What does a typical day look like at a Montessori training course?

When you get used to a routine and you keep yourself busy, time flies, days become weeks, weeks become months and before you know it, you are ready to go back home.

But getting used to that routine takes a while. 

What does a typical day look like?

We arrived at Pebble Creek Life School at around 8.30 in the morning and some of the times we did practice for half an hour, until lectures started. That’s just because it was cooler in the morning. 

First block

At 9.00 am, Greg would enter the lecture room and fill it up with his smile and positive energy.

He would start every day with a song and then go on with presentations and we would start writing or typing. It was so funny, if you stopped for a second and listen to the background sound, it was all about fans and fingers touching keyboards. 

Some days we had some issues with the sound system and the lectures started a little late. But even that was fun, watching Greg and the crew having soundchecks like we were about to attend a Metallica concert.  

Recess and second block

At 10.30 we had our first break and we would go downstairs to have some tea and biscuits. We would chat, joke, laugh and pray for no power cuts in the second lecture session. Because, yeah, power cuts were pretty often, especially in May. And a room full of 90 people, with no AC or fans, at 430C temperature is not very pleasant, even for 10 minutes. 

Hypnotized by Montessori presentations 

After the break, Greg would go on with his lectures and we would go on being amazed by everything he showed us.

I remember sitting in the second row and being hypnotized by his presentations, just like a 6 years old child. Sometimes I even got frustrated that I wasn’t in a Montessori school when I was a child and I had to go to a traditional school and learn everything, mostly by memorizing.

Actually, some of the concepts I only understood after I saw the Montessori presentations. For example, reaching the binomial formula using the Montessori Binomial Cube.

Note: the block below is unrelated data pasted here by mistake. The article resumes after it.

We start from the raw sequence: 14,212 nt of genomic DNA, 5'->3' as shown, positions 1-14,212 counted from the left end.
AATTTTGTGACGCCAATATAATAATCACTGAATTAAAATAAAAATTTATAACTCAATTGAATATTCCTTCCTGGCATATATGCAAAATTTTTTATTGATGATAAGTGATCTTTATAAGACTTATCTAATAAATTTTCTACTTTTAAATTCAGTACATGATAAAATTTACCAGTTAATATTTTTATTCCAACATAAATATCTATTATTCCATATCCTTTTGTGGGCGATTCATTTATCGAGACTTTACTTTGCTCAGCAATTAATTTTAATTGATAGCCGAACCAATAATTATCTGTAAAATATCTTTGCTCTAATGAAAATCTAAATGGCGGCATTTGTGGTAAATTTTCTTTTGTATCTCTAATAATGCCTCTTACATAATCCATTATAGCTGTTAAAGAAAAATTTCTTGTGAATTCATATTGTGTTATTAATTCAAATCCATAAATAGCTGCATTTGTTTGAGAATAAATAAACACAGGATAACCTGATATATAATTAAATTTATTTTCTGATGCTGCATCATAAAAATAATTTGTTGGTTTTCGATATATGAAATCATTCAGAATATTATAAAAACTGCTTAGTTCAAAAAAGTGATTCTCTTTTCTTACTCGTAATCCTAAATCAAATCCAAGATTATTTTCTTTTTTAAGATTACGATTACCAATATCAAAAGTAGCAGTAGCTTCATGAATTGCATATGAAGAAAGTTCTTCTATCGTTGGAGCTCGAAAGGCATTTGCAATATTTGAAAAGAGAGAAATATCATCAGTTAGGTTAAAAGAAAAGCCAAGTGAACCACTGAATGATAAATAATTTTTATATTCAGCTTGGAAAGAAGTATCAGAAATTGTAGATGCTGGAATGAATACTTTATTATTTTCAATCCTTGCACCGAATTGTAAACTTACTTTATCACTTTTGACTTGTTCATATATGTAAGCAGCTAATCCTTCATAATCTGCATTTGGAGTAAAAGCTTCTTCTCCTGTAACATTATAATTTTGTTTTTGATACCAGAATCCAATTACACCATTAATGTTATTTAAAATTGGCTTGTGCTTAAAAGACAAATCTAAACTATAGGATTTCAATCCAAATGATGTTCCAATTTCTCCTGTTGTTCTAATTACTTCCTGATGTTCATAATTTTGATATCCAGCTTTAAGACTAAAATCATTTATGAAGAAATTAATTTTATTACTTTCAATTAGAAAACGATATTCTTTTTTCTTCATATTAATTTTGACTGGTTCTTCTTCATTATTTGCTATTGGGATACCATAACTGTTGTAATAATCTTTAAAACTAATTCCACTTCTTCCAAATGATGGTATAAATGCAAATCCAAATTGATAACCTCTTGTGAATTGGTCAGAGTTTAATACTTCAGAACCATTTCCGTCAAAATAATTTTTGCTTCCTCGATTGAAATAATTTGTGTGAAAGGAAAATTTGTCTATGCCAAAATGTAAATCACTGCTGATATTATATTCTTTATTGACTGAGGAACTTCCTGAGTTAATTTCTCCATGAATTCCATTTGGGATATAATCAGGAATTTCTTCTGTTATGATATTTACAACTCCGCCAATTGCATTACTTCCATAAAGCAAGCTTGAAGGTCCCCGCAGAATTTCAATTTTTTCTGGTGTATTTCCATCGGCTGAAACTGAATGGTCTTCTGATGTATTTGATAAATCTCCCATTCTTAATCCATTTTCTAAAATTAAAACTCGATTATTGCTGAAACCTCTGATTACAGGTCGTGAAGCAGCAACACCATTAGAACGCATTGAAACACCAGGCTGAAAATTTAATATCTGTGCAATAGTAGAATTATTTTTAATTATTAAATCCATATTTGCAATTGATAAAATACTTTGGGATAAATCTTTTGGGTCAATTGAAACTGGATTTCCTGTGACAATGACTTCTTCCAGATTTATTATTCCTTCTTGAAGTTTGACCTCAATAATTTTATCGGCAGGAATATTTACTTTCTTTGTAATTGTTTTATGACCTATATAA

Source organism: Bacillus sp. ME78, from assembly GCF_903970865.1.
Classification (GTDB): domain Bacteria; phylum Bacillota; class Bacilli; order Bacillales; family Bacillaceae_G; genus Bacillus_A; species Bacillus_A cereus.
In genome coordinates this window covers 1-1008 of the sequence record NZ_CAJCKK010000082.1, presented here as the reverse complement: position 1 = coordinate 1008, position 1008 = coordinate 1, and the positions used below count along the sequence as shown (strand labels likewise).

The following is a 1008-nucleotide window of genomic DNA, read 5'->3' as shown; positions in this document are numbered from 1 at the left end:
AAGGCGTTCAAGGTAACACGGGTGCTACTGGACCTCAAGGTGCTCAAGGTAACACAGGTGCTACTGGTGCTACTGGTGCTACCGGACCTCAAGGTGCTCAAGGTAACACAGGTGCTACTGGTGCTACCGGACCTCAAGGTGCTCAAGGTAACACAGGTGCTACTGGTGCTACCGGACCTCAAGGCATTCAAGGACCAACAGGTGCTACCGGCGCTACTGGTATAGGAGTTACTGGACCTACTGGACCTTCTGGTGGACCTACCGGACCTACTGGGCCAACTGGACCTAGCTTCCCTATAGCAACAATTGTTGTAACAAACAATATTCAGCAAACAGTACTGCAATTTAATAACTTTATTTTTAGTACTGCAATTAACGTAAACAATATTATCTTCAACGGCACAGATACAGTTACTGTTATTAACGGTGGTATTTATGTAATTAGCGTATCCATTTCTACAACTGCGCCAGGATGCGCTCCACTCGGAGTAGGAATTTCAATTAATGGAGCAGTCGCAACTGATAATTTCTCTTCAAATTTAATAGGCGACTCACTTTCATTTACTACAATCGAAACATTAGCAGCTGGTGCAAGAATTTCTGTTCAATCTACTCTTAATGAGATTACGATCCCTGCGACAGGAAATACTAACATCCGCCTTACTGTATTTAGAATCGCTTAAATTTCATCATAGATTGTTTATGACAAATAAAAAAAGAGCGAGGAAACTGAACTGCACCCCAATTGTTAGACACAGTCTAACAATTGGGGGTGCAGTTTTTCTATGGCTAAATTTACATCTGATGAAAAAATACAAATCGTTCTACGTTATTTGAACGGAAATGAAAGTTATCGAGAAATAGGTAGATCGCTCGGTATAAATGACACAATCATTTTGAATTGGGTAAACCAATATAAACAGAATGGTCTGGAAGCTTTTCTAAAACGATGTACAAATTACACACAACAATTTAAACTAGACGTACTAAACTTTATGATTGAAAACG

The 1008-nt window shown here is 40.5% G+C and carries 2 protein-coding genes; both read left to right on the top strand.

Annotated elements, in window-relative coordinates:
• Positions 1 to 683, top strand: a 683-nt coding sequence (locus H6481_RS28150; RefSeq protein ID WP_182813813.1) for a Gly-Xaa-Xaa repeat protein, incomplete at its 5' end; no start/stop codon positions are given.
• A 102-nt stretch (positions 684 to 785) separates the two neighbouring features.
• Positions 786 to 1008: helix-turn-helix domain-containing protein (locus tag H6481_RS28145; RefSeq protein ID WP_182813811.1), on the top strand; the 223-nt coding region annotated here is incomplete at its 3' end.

It finally made sense! And when you think I had to memorize it, just like parrots do!


At 12.30 we had one hour break, to have lunch and relax for a bit. I used to eat fast and do another 30 minutes of practice because the room was empty and I could get any material I wanted. 

After lunch, the energy for everybody was kind of low. But not for Greg. He maintained the same enthusiasm the whole day. Sometimes I wondered if he was human! But I guess, that’s what happens when you do what you love: train people to embrace Montessori. 

We, humans, were all sleepy after lunch. And you could actually see people falling asleep on their chairs, during the last part of the day. 

Afternoon: Supervised Practice of Montessori materials 

Well, 3.00 p.m was time to stand up from our lecture chairs and move to the practice room we were assigned too. Every day it was a different practice room, which wasn’t very appealing.

The room downstairs was great, it had all the materials we needed, plus AC and fans. But the two rooms upstairs, on the last floor, weren’t that good. The materials were kind of different and the heat was unbearable. There was no AC and the air was almost unbreathable.

My bottle of water would become so hot in those rooms, that I couldn’t even drink the water anymore. 

But I had to adjust and make it work. 

In practice, not only we would do presentations and assist our colleagues doing theirs, but also take care of the environment. That means, every day, after we finished doing our practice, we had to pick an Area (Geometry, Language, Music) and clean up the space: wipe the dust, arrange the materials and make sure nothing is missing.

Some of us took care of the plants, some of us moped the floors etc. We all had small tasks for each day, just like we would require children in their own environment. 

Kind of like: practice what you preach! 

Explore the Montessori materials

And that helped us a lot, because it made us explore all the materials and learn their place on the shelves. Plus, it made us feel like we were contributing to the environment that offers us the chance to practice and get better at our presentations. It was a win-win situation! 

As for practicing, it was so fun that sometimes we would just burst out laughing with tears. We would take turns in being the guide and the child, and repeat the presentations introduced to us by Greg, that very day.

Sometimes, we wouldn’t remember certain steps and make fun of each other, like saying we were asleep when he introduced that or that our mind was flying away, on a beach in Hawaii. 

Ask your questions to the Montessori trainers

We had trainers in training which were supervising us during practice, and we would bug them with all sorts of questions and unclarities. And when they were nowhere to be found, we would go looking for Greg and bug him.

Once, I looked for him in the entire school only to come back in my practice room and find out he was there the whole time, but I just didn’t see him. 

When practice was over, we would walk out of the classrooms like robots. Our only settings were: go home, take a shower, rest for an hour. But when we reached our homes, we always had the same thought: “We have so much work to do! No time for rest!”. So we sat our desks and started typing on our laptops until it was time to go to bed. 

Cause the next day, we would start all over!